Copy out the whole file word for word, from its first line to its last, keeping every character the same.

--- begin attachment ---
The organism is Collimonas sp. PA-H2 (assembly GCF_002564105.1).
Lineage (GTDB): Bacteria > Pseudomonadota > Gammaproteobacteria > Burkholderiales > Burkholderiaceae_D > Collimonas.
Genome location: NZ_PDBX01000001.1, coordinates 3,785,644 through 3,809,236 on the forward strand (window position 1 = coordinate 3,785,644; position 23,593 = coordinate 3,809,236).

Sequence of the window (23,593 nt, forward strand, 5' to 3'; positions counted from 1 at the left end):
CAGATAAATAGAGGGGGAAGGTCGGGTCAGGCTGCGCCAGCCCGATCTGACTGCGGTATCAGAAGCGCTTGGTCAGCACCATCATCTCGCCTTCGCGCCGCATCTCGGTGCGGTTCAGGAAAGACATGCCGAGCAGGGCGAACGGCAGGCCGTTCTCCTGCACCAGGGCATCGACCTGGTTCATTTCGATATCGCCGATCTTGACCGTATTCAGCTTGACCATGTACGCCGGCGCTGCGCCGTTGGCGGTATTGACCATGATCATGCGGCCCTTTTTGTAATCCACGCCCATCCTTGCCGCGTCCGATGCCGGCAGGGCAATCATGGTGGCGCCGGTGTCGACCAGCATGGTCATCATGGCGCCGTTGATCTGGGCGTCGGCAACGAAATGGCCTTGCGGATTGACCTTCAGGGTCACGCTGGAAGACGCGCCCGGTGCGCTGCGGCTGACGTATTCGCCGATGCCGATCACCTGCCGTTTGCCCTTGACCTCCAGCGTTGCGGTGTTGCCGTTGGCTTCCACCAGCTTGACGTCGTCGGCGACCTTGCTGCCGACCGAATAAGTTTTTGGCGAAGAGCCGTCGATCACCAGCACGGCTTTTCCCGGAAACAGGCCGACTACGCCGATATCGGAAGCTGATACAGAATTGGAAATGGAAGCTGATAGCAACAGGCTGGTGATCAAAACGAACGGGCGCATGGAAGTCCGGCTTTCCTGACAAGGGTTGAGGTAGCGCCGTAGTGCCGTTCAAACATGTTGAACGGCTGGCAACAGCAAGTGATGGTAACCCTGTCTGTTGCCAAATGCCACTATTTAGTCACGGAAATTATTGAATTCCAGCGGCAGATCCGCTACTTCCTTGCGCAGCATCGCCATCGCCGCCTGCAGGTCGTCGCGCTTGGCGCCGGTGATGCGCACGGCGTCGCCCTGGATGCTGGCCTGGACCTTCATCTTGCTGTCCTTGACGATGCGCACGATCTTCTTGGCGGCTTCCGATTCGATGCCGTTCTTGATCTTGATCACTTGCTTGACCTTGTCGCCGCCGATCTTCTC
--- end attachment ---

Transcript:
The organism is Collimonas sp. PA-H2 (assembly GCF_002564105.1).
Lineage (GTDB): Bacteria > Pseudomonadota > Gammaproteobacteria > Burkholderiales > Burkholderiaceae_D > Collimonas.
Genome location: NZ_PDBX01000001.1, coordinates 3,785,644 through 3,809,236 on the forward strand (window position 1 = coordinate 3,785,644; position 23,593 = coordinate 3,809,236).

Sequence of the window (23,593 nt, forward strand, 5' to 3'; positions counted from 1 at the left end):
CAGATAAATAGAGGGGGAAGGTCGGGTCAGGCTGCGCCAGCCCGATCTGACTGCGGTATCAGAAGCGCTTGGTCAGCACCATCATCTCGCCTTCGCGCCGCATCTCGGTGCGGTTCAGGAAAGACATGCCGAGCAGGGCGAACGGCAGGCCGTTCTCCTGCACCAGGGCATCGACCTGGTTCATTTCGATATCGCCGATCTTGACCGTATTCAGCTTGACCATGTACGCCGGCGCTGCGCCGTTGGCGGTATTGACCATGATCATGCGGCCCTTTTTGTAATCCACGCCCATCCTTGCCGCGTCCGATGCCGGCAGGGCAATCATGGTGGCGCCGGTGTCGACCAGCATGGTCATCATGGCGCCGTTGATCTGGGCGTCGGCAACGAAATGGCCTTGCGGATTGACCTTCAGGGTCACGCTGGAAGACGCGCCCGGTGCGCTGCGGCTGACGTATTCGCCGATGCCGATCACCTGCCGTTTGCCCTTGACCTCCAGCGTTGCGGTGTTGCCGTTGGCTTCCACCAGCTTGACGTCGTCGGCGACCTTGCTGCCGACCGAATAAGTTTTTGGCGAAGAGCCGTCGATCACCAGCACGGCTTTTCCCGGAAACAGGCCGACTACGCCGATATCGGAAGCTGATACAGAATTGGAAATGGAAGCTGATAGCAACAGGCTGGTGATCAAAACGAACGGGCGCATGGAAGTCCGGCTTTCCTGACAAGGGTTGAGGTAGCGCCGTAGTGCCGTTCAAACATGTTGAACGGCTGGCAACAGCAAGTGATGGTAACCCTGTCTGTTGCCAAATGCCACTATTTAGTCACGGAAATTATTGAATTCCAGCGGCAGATCCGCTACTTCCTTGCGCAGCATCGCCATCGCCGCCTGCAGGTCGTCGCGCTTGGCGCCGGTGATGCGCACGGCGTCGCCCTGGATGCTGGCCTGGACCTTCATCTTGCTGTCCTTGACGATGCGCACGATCTTCTTGGCGGCTTCCGATTCGATGCCGTTCTTGATCTTGATCACTTGCTTGACCTTGTCGCCGCCGATCTTCTC